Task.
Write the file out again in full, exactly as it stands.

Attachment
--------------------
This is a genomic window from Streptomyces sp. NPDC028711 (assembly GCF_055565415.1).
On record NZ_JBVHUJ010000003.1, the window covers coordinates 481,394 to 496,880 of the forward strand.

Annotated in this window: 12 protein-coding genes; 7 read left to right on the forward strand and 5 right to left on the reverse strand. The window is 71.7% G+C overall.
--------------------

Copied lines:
This is a genomic window from Streptomyces sp. NPDC028711 (assembly GCF_055565415.1).
On record NZ_JBVHUJ010000003.1, the window covers coordinates 481,394 to 496,880 of the forward strand.

Annotated in this window: 12 protein-coding genes; 7 read left to right on the forward strand and 5 right to left on the reverse strand. The window is 71.7% G+C overall.